‘A Path’ to Citizenship
This month, I became a citizen of a new country: Portugal. A pretty unremarkable occurrence, maybe. What is strange is that my last ancestor to have lived in Portugal was born 312 years ago, in the year 1708. In 1736, twenty-eight years later, my great-x7-grandmother made it to Amsterdam, fleeing the Portuguese Inquisition. The Inquisition didn’t end until the mid-nineteenth century, and had an estimated 40,000 victims, with thousands killed and tortured in public ceremonies (the vast majority were Jewish, while some were Muslims and Hindus in Goa, a Portuguese colony in India). In 2013, the Portuguese parliament decided to apologise by offering thousands of Sephardi Jews, including me, a path to citizenship; a country which I had visited on a family holiday once, and had no tangible connection to. In a sense, I feel like an imposter – a Portuguese citizen who can speak less than five words of language. But in another sense, if my Portuguese ancestors weren’t forced to leave their country of birth by the very virtue of practicing a minority religion, perhaps I would be no less Portuguese than someone born in Lisbon today.
Citizenship of a nation-state is, of course, constructed. No one is innately British, Swedish, Guinean or Portuguese. As we’ve seen, it doesn’t even require birth within the borders of a country. Benedict Anderson, a political scientist, famously put it another way. For him, the nation ultimately only exists as an ‘imagined community’; created from above (‘the invention of tradition’), and below (the raw materials of local languages, dialects, and cultures). This may all be true, but the nation still has an almost irresistible, transcendental pull. It’s the pull to start rooting for Portugal at the next Olympics, or World Cup, or to convince yourself that Cristiano Ronaldo isn’t an irreconcilably smug arsehole. It’s even the pull to put up a Portuguese flag in your living room and add the national anthem to your Spotify playlist. But Portugal was also the country to terrorize and expel my ancestors.
Is Persecution Timeless?
In 2019, Sioux activist and academic Nick Estes published his book Our History is the Future, a story and manifesto of indigenous resistance. In it, he explains indigenous notions of time:
“There is no separation between past and present, meaning that an alternative future is also determined by our understanding of our past. Our history is the future.”
This conception of time is specific to indigenous North American communities and rooted in their unique culture and belief system – it can’t be appropriated. But for all individuals born into a traditionally persecuted ethnicity, race or religion, Estes’s title in an inescapable fact of life – Our History is the Future. That legacy, of how our ancestors were persecuted, is unavoidable in how we construct our identities. Ta-Nehisi Coates, an African American essayist for the Atlantic, grapples with the idea of citizenship of a country whose democracy was founded on slavery, where the ingrained structures of white supremacy perpetuate modern-day slavery (the incarceration of African Americans) to this day.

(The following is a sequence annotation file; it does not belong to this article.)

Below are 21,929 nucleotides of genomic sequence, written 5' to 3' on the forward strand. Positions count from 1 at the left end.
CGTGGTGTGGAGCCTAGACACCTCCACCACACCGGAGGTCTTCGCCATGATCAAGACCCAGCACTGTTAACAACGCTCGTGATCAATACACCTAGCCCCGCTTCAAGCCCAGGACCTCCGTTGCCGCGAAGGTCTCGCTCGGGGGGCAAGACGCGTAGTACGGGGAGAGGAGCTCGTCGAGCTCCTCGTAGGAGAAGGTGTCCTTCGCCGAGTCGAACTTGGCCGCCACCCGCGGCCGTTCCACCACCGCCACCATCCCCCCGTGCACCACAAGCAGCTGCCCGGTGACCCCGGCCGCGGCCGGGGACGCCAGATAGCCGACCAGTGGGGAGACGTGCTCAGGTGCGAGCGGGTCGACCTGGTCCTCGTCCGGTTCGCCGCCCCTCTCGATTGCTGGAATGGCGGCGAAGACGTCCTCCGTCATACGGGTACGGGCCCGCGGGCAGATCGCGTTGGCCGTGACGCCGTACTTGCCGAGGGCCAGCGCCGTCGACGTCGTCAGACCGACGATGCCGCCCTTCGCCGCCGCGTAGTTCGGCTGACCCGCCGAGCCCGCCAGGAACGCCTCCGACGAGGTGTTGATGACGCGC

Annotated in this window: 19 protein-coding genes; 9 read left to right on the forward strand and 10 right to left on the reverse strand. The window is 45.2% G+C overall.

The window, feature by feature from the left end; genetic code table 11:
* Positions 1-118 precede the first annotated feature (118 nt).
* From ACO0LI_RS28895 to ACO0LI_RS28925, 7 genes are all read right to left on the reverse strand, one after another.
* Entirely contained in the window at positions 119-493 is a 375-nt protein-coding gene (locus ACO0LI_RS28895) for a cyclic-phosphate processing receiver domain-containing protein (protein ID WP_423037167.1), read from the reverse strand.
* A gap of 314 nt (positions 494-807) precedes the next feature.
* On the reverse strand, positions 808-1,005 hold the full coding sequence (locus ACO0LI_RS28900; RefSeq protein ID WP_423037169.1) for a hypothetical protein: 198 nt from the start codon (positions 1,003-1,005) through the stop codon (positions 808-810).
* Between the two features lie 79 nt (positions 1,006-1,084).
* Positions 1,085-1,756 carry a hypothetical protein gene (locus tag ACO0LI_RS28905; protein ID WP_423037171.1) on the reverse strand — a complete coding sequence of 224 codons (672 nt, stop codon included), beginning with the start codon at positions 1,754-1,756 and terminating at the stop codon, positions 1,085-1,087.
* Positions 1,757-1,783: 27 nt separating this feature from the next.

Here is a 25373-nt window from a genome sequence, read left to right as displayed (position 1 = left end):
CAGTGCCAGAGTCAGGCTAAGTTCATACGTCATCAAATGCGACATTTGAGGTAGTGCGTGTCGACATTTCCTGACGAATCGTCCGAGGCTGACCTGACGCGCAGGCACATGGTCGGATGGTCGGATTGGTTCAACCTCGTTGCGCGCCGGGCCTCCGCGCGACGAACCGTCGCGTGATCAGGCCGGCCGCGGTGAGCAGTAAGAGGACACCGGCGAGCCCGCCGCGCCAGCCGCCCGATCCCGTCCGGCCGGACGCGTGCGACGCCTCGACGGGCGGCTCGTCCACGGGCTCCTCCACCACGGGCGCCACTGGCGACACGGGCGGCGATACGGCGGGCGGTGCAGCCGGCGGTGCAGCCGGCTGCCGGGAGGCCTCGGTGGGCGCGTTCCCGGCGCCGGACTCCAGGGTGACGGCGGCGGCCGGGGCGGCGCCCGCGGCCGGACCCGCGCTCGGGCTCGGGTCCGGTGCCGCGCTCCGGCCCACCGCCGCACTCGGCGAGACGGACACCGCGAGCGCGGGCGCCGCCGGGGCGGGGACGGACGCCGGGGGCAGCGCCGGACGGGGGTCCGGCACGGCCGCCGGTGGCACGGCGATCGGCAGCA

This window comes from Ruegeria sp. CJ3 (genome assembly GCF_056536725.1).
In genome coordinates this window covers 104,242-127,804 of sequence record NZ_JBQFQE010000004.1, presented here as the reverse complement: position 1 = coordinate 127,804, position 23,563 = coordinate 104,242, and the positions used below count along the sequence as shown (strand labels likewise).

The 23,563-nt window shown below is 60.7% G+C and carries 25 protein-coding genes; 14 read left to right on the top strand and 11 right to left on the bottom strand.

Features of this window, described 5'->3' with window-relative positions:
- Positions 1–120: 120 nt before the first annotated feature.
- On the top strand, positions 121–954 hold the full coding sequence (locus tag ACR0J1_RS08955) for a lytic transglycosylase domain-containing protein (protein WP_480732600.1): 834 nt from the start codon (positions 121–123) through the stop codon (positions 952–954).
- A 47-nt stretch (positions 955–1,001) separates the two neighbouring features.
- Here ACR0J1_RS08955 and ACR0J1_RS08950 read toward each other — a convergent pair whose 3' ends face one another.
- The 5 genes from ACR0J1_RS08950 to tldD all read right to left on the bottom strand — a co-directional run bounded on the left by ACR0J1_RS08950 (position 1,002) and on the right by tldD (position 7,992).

As a British Jew, this transgenerational legacy of persecution feels in many ways less ‘real’. I’m lucky enough to be (not always) shielded from many direct experiences of discrimination. Yet, a 2018 CNN poll showed more than a quarter of Europeans believe Jews have too much influence in business and finance, an antisemitic trope as old as time; nearly a quarter believe we have too much influence in conflict and wars around the world. The defacing of Jewish graves in France with swastikas is a regular occurrence. One in twelve UK adults believe that the scale of the Holocaust has been exaggerated. In March 2019, our current Attorney General shamelessly spouted the far-right conspiracy theory of ‘cultural Marxism’. Antisemitism, whatever its manifestation now – as Holocaust denial or the same old canards – is as permanent as it was in eighteenth-century Portugal. As a British (and now also Portuguese) Jew, therefore, the reality of antisemitism is part of how I live my life – my identity. It is rooted in what my ancestors faced, in whatever country they had been forced into: from inquisitions, pogroms, or genocide. It is also rooted how society speaks to me today. My history is the future.
Why, then, should I form any connection to the country I’m a citizen of? Whatever your Daily Mail columnist might say, no one has a duty to. Should I accept the seemingly obvious conclusion that I’m Jewish, not a member of any other nation?
These are valid and difficult questions. The lesson I think I have learned, however, is that as a member of a historically oppressed minority, taking on, and embracing, citizenship is not an affirmation of everything a country stands for – nor its past. Nor is it a fruitless endeavour, even as discrimination permeates. It is a conscious rejection of how that country treated my ancestors, affirming their experiences.
What Benedict Anderson perhaps misses is how nations can be constructed backwards in time, as I draw my identity as part of a country back to how my ancestors were forced to (or not) live. Above all, this is why knowledge of a country’s past, and oppression of minorities, is crucial. Britain needs to get over the institutionalised terror of facing this. Portugal should be commended for doing so. History cannot be shaped into the most comfortable narrative.
By Harry Franks
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